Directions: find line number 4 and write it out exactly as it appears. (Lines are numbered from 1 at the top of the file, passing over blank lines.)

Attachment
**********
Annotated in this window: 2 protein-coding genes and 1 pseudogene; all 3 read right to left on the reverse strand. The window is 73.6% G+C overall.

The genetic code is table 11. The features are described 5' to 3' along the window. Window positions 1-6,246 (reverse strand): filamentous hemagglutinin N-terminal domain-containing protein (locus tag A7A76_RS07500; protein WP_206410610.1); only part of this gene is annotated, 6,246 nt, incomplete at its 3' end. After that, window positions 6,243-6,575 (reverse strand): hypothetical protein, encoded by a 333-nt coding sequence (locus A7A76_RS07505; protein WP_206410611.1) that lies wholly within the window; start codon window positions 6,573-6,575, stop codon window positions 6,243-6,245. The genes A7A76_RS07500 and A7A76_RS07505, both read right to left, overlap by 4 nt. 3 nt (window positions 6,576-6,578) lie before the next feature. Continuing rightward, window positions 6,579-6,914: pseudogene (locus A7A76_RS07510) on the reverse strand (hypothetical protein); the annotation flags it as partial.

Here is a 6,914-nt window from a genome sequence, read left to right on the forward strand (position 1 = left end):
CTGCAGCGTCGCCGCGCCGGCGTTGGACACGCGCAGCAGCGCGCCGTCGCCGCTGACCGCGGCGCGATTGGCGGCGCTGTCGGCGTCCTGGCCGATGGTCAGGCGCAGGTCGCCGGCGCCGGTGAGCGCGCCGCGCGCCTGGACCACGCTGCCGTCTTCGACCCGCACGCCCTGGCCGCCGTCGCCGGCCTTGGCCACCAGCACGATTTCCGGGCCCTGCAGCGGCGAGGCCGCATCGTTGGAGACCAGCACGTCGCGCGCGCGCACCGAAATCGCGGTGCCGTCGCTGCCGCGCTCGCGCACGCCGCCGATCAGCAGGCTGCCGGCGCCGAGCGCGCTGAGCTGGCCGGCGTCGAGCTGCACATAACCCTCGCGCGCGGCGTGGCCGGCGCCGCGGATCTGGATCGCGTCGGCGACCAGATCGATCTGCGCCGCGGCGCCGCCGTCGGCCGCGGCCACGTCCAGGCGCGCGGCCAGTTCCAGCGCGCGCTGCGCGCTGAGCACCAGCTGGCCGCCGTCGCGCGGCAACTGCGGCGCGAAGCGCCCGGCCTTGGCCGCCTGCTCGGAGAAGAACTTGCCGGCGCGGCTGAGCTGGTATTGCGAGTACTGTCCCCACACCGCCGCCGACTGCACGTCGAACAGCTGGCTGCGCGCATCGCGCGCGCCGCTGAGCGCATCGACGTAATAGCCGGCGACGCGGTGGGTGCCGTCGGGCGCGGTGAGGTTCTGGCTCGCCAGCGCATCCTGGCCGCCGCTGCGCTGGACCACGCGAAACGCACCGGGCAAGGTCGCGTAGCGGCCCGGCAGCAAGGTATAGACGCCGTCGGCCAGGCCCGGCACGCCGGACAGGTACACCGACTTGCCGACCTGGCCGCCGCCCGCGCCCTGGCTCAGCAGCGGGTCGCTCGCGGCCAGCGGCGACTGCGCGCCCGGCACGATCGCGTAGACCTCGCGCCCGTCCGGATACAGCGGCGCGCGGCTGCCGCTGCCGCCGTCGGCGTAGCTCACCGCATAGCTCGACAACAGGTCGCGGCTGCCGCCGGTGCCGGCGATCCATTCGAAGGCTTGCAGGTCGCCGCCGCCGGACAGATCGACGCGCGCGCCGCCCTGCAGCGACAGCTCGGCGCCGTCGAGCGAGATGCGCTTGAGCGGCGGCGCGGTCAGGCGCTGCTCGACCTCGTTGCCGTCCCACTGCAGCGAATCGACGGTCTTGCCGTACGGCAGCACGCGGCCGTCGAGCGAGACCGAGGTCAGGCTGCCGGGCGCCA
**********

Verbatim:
CTGCAGCGTCGCCGCGCCGGCGTTGGACACGCGCAGCAGCGCGCCGTCGCCGCTGACCGCGGCGCGATTGGCGGCGCTGTCGGCGTCCTGGCCGATGGTCAGGCGCAGGTCGCCGGCGCCGGTGAGCGCGCCGCGCGCCTGGACCACGCTGCCGTCTTCGACCCGCACGCCCTGGCCGCCGTCGCCGGCCTTGGCCACCAGCACGATTTCCGGGCCCTGCAGCGGCGAGGCCGCATCGTTGGAGACCAGCACGTCGCGCGCGCGCACCGAAATCGCGGTGCCGTCGCTGCCGCGCTCGCGCACGCCGCCGATCAGCAGGCTGCCGGCGCCGAGCGCGCTGAGCTGGCCGGCGTCGAGCTGCACATAACCCTCGCGCGCGGCGTGGCCGGCGCCGCGGATCTGGATCGCGTCGGCGACCAGATCGATCTGCGCCGCGGCGCCGCCGTCGGCCGCGGCCACGTCCAGGCGCGCGGCCAGTTCCAGCGCGCGCTGCGCGCTGAGCACCAGCTGGCCGCCGTCGCGCGGCAACTGCGGCGCGAAGCGCCCGGCCTTGGCCGCCTGCTCGGAGAAGAACTTGCCGGCGCGGCTGAGCTGGTATTGCGAGTACTGTCCCCACACCGCCGCCGACTGCACGTCGAACAGCTGGCTGCGCGCATCGCGCGCGCCGCTGAGCGCATCGACGTAATAGCCGGCGACGCGGTGGGTGCCGTCGGGCGCGGTGAGGTTCTGGCTCGCCAGCGCATCCTGGCCGCCGCTGCGCTGGACCACGCGAAACGCACCGGGCAAGGTCGCGTAGCGGCCCGGCAGCAAGGTATAGACGCCGTCGGCCAGGCCCGGCACGCCGGACAGGTACACCGACTTGCCGACCTGGCCGCCGCCCGCGCCCTGGCTCAGCAGCGGGTCGCTCGCGGCCAGCGGCGACTGCGCGCCCGGCACGATCGCGTAGACCTCGCGCCCGTCCGGATACAGCGGCGCGCGGCTGCCGCTGCCGCCGTCGGCGTAGCTCACCGCATAGCTCGACAACAGGTCGCGGCTGCCGCCGGTGCCGGCGATCCATTCGAAGGCTTGCAGGTCGCCGCCGCCGGACAGATCGACGCGCGCGCCGCCCTGCAGCGACAGCTCGGCGCCGTCGAGCGAGATGCGCTTGAGCGGCGGCGCGGTCAGGCGCTGCTCGACCTCGTTGCCGTCCCACTGCAGCGAATCGACGGTCTTGCCGTACGGCAGCACGCGGCCGTCGAGCGAGACCGAGGTCAGGCTGCCGGGCGCCA